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Celebrate Year of the Rabbit!

Posted by Craig Newberry, Communications

This weekend, people around the world will usher in the 2023 Lunar New Year on January 22, and this year it’s the Year of the Rabbit! Lunar New Year is celebrated across the globe, but especially in East Asia, where traditions and interpretations are as unique as the many cultures that mark this special date.

Photo by Sandy Millar on Unsplash

Rabbits have long symbolized good luck; therefore, the rabbit is considered the luckiest of the 12 animals in the Chinese zodiac. Rabbits can also symbolize prosperity, cleverness and fertility. The Chinese zodiac suggests that those born during the Year of the Rabbit will be gentle, elegant and creative.

At Woodland Park Zoo, two rabbits live at the Family Farm. Ten-year-old Winston the rabbit has tortoise-shell fur with lovely dapples of orangey-brown and black. Keaton, 6, is the zoo’s gray-furred Flemish giant rabbit. His breed is one of the largest in the world—males can weigh 15 to 20 pounds!

Leah Miyamoto is a licensed veterinary technician at the zoo; she fell in love with rabbits after meeting one at the zoo years ago and now has four at home. “Ever since, my love grew ever bigger for these wondrous little creatures of big feet and long ears. They are frequently underappreciated as pets because they can be litter box trained, sometimes sweet and friendly and very good companions,” said Miyamoto.

Vet tech Leah doing laser and massage therapy with one of our two rabbits (Winston), she even brings him a little bunny stuffed animal to keep him company during the therapy! Photo by Rachel Salant/Woodland Park Zoo.

To celebrate the Year of the Rabbit and show gratitude for the good fortune bunnies bring, the zoo is shining a spotlight on North America’s smallest bunny that many may have never heard of before, the pygmy rabbit Brachylagus idahoensis. The Columbia Basin pygmy rabbit in Washington was listed as a federally endangered species in 2001 due to its drastically declining population. Still, efforts are underway to help these bunnies bounce back.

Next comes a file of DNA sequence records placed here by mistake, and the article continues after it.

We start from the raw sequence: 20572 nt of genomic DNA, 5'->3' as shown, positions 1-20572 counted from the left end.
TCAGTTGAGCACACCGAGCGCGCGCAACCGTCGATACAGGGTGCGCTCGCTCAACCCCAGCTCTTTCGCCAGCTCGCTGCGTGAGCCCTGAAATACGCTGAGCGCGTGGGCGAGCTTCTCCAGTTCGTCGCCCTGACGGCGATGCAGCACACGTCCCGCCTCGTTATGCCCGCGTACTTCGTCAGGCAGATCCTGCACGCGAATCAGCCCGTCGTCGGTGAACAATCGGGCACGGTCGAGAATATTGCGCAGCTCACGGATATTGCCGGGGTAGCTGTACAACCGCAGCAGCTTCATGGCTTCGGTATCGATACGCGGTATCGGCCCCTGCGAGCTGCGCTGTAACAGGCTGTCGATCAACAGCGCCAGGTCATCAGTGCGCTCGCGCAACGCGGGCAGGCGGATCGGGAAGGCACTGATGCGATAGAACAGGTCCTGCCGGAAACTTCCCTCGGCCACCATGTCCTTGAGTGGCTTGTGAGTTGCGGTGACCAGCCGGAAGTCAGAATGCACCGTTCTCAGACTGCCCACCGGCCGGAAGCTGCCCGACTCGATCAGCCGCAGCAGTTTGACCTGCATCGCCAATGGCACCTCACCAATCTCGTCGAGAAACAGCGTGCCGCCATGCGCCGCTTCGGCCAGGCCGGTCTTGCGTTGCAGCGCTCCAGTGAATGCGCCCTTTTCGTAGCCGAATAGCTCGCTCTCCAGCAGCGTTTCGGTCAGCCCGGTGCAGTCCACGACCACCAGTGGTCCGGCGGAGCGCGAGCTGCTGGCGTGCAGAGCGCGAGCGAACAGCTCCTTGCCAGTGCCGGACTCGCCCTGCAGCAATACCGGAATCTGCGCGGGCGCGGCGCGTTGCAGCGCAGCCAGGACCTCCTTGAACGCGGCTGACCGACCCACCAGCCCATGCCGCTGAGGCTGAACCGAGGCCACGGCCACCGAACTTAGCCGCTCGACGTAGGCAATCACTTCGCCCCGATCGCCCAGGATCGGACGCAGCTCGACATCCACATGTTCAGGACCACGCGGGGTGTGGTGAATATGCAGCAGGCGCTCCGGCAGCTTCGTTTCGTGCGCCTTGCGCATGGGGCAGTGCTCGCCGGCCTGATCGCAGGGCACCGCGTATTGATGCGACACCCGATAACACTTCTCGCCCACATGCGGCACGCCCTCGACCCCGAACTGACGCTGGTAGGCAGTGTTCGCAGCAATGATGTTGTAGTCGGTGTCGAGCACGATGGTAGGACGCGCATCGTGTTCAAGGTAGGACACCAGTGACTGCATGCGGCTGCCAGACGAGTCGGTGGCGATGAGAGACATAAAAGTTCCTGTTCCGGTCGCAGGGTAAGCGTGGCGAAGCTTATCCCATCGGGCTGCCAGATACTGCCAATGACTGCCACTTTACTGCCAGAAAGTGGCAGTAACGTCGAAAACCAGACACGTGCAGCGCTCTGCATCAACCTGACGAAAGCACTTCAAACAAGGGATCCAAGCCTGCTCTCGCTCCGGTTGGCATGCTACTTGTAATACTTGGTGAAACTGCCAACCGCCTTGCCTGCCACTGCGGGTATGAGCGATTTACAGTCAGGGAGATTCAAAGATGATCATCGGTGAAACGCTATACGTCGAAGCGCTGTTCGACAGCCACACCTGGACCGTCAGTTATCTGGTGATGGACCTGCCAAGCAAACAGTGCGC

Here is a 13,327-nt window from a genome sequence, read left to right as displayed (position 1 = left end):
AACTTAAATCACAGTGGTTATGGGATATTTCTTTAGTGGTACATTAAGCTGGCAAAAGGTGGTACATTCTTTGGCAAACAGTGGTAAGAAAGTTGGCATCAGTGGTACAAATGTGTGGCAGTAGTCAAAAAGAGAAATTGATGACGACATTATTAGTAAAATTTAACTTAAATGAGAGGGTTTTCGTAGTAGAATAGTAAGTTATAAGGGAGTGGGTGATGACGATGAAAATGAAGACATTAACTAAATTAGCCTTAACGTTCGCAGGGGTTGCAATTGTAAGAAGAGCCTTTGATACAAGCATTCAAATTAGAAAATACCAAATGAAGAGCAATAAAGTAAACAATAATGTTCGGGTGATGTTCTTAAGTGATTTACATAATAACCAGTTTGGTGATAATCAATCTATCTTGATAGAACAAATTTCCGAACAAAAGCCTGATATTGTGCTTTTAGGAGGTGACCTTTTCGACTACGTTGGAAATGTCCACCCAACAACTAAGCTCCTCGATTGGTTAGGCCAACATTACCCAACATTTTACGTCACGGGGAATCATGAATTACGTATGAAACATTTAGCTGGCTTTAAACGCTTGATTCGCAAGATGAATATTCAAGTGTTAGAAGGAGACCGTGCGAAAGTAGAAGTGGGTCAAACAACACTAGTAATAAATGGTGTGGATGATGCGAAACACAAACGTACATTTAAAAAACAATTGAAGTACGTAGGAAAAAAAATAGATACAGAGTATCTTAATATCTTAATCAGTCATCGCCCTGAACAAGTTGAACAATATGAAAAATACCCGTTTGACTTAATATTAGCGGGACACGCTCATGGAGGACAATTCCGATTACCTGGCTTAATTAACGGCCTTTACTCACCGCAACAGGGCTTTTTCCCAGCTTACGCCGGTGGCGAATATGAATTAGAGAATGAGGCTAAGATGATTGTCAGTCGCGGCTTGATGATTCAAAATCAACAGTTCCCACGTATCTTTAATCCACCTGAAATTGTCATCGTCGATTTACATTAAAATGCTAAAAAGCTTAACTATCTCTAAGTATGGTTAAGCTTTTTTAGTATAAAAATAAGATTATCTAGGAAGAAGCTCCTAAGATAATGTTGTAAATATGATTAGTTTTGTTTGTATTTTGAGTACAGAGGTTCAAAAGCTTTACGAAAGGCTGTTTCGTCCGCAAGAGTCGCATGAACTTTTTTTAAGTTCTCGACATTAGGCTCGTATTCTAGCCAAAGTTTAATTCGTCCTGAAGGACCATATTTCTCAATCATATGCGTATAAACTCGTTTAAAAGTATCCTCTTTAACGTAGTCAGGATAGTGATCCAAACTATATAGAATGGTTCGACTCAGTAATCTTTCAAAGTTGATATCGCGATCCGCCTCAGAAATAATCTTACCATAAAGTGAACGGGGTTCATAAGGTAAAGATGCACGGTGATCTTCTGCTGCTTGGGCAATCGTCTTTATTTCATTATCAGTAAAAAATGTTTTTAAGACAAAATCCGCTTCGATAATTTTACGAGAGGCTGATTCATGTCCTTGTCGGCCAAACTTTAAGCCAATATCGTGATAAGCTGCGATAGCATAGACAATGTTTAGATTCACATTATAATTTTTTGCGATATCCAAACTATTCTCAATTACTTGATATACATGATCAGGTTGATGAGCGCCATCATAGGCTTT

These cute critters are very tiny; in fact, pygmy rabbits grow just shy of 12 inches long and only weigh up to about 16 ounces. Female pygmy rabbits are typically a little larger than their male counterparts. The bunnies are grayish in color, turning browner during the summer.

Pygmy rabbits are North America's smallest rabbit. Right now, conservation efforts are underway to restore the population of the Columbia Basin pygmy rabbit, pictured. (Katie Remine/Woodland Park Zoo)

Pygmy rabbits depend on sagebrush habitats for survival, digging burrows into the ground for shelter and munching on the sagebrush and other plants for food. Starting 150 years ago, the expansion of agriculture in eastern Washington decreased the availability of habitat for pygmy rabbits. But the species is highly vulnerable to the impacts of climate change. Now, their homes are threatened by warmer, drier drought conditions and more frequent wildfires.

“The conservation efforts for these rabbits are critical for the survival of this species here in Washington state,” said Katie Remine, Living Northwest Conservation Manager. “I volunteer in the field in Eastern Washington to help out with the recovery of this species, and I encourage everyone to learn more about this adorable creature.”

Since 2001, a significant effort has been underway to save the Columbia Basin pygmy rabbit, spearheaded by the Washington Department of Fish and Wildlife, the U.S. Fish and Wildlife Service and other organizations. The partners created a head-start program, breeding the bunnies and releasing them once they’re ready to survive on their own; more than 2,000 rabbits have been released since 2011.

If you aren't over Year of the Tiger, don't worry, you can show your stripes for these majestic cats well into 2023 and we won't judge you.

Photo by Ryan Hawk/Woodland Park Zoo.